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Maple Sap Madness at Camp Rawnora

Maple sap Rawnora

Greetings Health Fans,

March Madness finally has meaning in my life once again and I’m not talking about watching college kids running around dribbling a ball either. March is typically the time that the maple sap starts flowing in Michigan and right now the flow is upon us. The picture above shows how the professionals tap a tree. This year I decided to actually tap some trees as well. My set up was a bit more creative and DIY, but I got the same results… gallons and gallons of maple tree sap. Watch the video below and see.jars_of_sapSince tapping the trees I’ve been on a steady diet of maple sap for all of my hydration needs. If you have never experienced drinking a chilled glass of maple sap I encourage you to do so. The sap is 97-98% water when it comes out of the tree and from all appearances you would assume it is just plain water but you would be mistaken. It’s living water complete with organic minerals. The taste is crisp and refreshing with a slight maple syrup sweetness to it. I drink 2 glasses first thing in the morning. The first glass I drink straight and use it to throw back an MSM pill or 2. In the second glass I add some Oceans Alive marine phytoplankton. That’s the way to start the day. My only issue is that I have to keep the sap chilled in the refrigerator to keep it from spoiling. I’m not big on cold drinks in the middle of winter but I’m able to make this exception.

sprouted_oat_cookies
Sprouted Oat Cookies

Here are some of the other creative ways I’ve integrated maple sap into my daily diet:

  • Smoothie base, use the sap instead of water
  • Tea base, I use an electric kettle, be sure to rinse it out because the sugar can collect inside the kettle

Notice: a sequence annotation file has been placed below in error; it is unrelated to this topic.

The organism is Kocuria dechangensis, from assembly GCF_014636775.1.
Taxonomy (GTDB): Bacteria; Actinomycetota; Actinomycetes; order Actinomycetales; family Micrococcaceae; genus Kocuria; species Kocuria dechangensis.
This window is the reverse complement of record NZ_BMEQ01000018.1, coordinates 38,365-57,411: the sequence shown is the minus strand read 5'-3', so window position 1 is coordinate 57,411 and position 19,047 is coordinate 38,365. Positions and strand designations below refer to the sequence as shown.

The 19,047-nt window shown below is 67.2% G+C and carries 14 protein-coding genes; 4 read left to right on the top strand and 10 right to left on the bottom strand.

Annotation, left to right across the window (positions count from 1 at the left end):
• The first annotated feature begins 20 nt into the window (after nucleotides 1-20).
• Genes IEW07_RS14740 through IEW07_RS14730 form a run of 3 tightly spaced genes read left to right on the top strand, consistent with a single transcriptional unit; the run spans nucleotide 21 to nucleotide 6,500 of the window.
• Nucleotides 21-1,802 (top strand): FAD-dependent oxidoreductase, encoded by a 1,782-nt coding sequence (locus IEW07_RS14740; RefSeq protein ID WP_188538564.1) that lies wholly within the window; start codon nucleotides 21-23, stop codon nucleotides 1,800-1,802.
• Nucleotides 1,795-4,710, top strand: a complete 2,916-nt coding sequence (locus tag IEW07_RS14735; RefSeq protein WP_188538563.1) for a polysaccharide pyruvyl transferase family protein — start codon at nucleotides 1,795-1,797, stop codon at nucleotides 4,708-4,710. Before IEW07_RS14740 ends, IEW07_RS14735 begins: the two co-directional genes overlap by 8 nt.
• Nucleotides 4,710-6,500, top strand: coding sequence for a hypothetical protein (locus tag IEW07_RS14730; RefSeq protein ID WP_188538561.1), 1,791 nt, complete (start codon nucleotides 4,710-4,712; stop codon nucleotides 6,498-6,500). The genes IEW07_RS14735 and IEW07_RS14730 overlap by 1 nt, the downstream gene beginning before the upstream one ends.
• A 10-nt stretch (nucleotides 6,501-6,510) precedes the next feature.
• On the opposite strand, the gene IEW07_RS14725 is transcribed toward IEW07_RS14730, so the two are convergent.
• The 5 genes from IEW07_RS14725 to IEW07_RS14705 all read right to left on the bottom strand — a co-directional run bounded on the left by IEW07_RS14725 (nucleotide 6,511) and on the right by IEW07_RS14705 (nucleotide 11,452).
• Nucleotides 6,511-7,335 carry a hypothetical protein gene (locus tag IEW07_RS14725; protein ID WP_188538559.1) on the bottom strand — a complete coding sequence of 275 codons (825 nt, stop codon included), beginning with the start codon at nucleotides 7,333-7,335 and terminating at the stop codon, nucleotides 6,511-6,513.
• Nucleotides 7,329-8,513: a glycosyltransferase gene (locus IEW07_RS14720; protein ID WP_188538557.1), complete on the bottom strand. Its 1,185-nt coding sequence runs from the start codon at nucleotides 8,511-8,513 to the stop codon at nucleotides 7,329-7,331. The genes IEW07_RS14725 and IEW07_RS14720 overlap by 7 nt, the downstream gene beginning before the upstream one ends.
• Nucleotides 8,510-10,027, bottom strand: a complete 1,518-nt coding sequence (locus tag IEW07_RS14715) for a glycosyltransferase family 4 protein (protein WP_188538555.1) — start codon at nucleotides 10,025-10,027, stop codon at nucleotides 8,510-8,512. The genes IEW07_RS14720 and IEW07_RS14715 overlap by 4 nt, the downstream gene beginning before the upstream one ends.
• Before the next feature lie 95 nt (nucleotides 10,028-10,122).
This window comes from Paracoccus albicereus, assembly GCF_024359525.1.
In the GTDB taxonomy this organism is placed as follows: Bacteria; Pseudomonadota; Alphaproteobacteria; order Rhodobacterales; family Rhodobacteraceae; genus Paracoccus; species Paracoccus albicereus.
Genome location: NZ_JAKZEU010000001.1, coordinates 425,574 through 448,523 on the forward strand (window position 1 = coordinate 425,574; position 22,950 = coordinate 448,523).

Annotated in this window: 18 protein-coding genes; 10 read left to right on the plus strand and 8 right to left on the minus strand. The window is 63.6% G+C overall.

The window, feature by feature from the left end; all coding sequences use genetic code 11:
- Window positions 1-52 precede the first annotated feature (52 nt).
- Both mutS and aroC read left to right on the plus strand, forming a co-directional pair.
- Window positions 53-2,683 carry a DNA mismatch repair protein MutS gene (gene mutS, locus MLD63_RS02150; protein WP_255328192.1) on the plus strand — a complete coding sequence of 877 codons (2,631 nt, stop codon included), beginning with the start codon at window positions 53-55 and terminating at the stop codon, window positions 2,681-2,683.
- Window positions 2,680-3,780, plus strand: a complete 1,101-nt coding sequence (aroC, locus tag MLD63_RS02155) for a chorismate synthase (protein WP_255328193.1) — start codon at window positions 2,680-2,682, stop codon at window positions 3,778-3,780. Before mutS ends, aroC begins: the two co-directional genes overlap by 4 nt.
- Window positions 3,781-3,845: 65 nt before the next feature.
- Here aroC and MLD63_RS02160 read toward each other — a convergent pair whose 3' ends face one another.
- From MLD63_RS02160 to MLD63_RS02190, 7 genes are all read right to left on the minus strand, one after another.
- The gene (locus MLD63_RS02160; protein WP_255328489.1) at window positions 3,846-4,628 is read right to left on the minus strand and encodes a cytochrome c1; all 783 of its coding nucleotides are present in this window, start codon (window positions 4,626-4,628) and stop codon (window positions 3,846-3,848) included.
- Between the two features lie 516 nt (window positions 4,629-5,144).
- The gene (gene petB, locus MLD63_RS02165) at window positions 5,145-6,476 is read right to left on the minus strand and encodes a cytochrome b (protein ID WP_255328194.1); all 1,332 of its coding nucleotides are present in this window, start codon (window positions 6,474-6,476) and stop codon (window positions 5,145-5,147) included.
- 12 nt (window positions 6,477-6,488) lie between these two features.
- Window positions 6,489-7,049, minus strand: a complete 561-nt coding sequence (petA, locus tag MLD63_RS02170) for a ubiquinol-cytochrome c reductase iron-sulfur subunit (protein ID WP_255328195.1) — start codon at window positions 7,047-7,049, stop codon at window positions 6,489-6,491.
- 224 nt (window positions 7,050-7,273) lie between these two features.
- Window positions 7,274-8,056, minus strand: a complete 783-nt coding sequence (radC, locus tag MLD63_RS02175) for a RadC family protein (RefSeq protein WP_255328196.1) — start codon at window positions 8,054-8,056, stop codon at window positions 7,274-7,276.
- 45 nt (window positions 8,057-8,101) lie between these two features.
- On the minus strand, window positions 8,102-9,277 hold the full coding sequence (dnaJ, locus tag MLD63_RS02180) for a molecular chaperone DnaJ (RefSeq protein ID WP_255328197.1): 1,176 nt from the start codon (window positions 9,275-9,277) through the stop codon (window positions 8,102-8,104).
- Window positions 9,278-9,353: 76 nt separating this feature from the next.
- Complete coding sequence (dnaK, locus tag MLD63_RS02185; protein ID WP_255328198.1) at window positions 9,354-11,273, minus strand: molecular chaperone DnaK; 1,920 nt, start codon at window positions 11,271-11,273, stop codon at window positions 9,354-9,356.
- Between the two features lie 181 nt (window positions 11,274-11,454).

• Raw granola and cookie recipes, I use the sap instead of water when making these recipes that will eventually be dehydrated
  • Kombucha starter base, my first attempt at this wasn’t exactly successful but I’m sure it was something I did and not the maple saps fault

Enjoy this video on how to harvest maple sap gadgetarian style. – Keep it Live!

blog, Raw Food Adventures

Mango Impossible…

mango

The tan from my Jamaica trip is quickly fading but the memories and videos are still there to remind me of the fun in the sun that I will be having again next year at January in Jamaica 2013. Will you be joining me? Details to come. Speaking of details, we’re putting together the schedule of events for Camp Rawnora for 2012. Be sure to visit the Camp Rawnora site to find out what’s uncooking. We’ve got a Spring Detox Weekend and Forage scheduled for April and 5 Day Cleanse/Detox on the calendar for May… Weight Loss Camp in June… just check the calendar, more details to come.

Enjoy these mango factoids and the video from Jamaica below…

  • Mangoes originated in India and eventually spread from there throughout the globe.
  • They contain high amounts of vitamin C, A, B6, other B vitamins, prebiotic fiber, potassium, copper, amino acids, beta carotene and a variety of antioxidants.
  • 2 chemicals in mangoes (triterpene and lupeol) have been shown effective against prostate and skin cancer.
  • Mango skin and leaves contain the chemical urushiol  which is also present in poison ivy and poison oak. This accounts for many people having an allergic skin reaction to mango.

mango cut

 

 

blog, Raw Food Adventures

Flowers Addition

StrawKeyLimePie